A final checklist.

Author:Krisko, John
Position::International Manufacturing Technology Show

This column debuted at the beginning of the year, covering a broad scope of topics from advancing the manufacturing revival and highlighting networking tips to planning your trip to the trade show. The countdown ticks to days remaining to IMTS 2006, presenting an optimum opportunity to draft and review a final checklist to maximize your visit and company's investment.

IMTS visitor research shows people spend an average of 1.5 days at the show. With that said, come with a clear set of objectives. Make sure your checklist includes meeting a maximum number of exhibitors to find out what's new. The myMap planning tool on IMTS.com is an excellent resource to help facilitate who you need to see and where they're located. Rank your list into "must see" and "want to see," and decide how much time you want to spend at the show and each booth.

Fred Young is no stranger to the exposition, attending a wealth of shows since the 1970s. You've probably seen Fred in our IMTS 2006 marketing campaign. As president of Forest City Gear in Roscoe, IL, his checklist includes underscoring the importance of a team approach in buying equipment. "Just a few weeks prior to the show," he says, "I sit down with key players and managers at my company to review some essential equipment purchases that would enhance our productivity, expand the range of offerings, and our ability to supply and verify top quality."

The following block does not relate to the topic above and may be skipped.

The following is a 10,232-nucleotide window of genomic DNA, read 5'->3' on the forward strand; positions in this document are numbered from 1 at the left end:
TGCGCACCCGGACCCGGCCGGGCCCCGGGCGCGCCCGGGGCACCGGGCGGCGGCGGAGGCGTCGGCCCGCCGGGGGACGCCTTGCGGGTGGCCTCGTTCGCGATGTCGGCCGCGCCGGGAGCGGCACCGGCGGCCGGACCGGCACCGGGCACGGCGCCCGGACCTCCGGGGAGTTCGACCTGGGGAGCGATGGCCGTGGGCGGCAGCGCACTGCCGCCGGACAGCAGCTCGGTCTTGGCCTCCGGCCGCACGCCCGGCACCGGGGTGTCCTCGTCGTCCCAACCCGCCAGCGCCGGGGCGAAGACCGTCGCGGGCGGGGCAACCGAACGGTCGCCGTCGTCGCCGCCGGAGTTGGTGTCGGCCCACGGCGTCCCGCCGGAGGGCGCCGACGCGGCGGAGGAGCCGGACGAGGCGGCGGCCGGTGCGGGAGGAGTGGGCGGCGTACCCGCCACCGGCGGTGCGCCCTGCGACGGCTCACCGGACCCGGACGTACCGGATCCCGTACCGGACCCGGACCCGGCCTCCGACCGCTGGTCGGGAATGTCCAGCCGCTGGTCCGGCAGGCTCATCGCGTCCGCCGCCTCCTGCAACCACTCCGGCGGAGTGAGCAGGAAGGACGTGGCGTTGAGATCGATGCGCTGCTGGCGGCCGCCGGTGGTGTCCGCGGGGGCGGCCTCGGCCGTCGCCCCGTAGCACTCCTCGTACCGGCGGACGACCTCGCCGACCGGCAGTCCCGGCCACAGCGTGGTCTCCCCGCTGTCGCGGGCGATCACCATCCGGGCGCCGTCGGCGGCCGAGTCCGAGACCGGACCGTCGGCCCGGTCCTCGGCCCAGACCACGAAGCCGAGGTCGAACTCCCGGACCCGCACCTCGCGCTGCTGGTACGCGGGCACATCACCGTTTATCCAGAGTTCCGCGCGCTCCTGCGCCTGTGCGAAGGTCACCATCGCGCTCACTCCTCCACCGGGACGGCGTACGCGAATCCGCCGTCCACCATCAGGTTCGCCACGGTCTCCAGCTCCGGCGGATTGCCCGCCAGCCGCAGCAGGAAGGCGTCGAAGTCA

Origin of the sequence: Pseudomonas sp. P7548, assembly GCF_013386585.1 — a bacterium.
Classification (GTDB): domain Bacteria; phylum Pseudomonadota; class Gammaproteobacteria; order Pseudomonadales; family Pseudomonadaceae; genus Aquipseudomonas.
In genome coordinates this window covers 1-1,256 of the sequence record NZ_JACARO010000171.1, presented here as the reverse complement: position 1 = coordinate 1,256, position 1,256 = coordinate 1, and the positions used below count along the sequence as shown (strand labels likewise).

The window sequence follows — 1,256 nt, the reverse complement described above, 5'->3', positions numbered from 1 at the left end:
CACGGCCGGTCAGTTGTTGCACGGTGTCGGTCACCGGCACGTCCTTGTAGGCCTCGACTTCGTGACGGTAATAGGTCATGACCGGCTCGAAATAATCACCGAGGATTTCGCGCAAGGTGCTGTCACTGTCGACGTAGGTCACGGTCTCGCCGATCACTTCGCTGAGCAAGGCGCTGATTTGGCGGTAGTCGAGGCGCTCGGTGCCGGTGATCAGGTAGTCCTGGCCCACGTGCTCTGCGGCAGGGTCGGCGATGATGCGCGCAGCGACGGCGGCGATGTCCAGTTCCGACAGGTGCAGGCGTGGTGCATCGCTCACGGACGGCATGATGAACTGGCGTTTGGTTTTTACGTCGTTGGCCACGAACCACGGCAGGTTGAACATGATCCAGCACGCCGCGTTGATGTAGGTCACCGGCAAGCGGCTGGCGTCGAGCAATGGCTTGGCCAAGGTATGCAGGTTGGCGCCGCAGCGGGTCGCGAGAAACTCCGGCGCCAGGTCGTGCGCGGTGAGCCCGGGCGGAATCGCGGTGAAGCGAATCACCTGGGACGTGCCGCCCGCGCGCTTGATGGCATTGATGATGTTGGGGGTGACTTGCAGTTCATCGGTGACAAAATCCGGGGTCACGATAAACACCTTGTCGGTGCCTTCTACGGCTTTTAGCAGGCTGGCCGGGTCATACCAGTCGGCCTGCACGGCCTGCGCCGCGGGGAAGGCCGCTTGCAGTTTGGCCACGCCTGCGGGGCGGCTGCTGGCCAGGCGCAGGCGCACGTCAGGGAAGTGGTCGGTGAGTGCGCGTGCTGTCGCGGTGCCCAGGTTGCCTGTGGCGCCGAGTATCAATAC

Fred does his homework and comes to the show armed with questions. He recommends researching technical issues you can explore on-site with technicians and salesmen at the show. "I look for things that insure rigidity, enhance quality, and are viable equipment," he notes. "I calculate resale value and evaluate the vendor's ability to support the equipment with service and parts. It's also a good idea to ask for a list of people who may have had the machine for a while to get their opinion."

Make sure you shop for machines that best meet your needs versus purchasing one with the lowest cost. Fred explains: "In the long term, the price differential divided by the expected longevity of the machine and potential resale of the higher quality machine will offset any immediate difference in price."

The new kids on the block at Forest City Gear even get an assignment. "They select a particular type of equipment in our company," says Fred, "then identify and compare the show offerings so they learn how to discern what is the highest value to our company."


To continue reading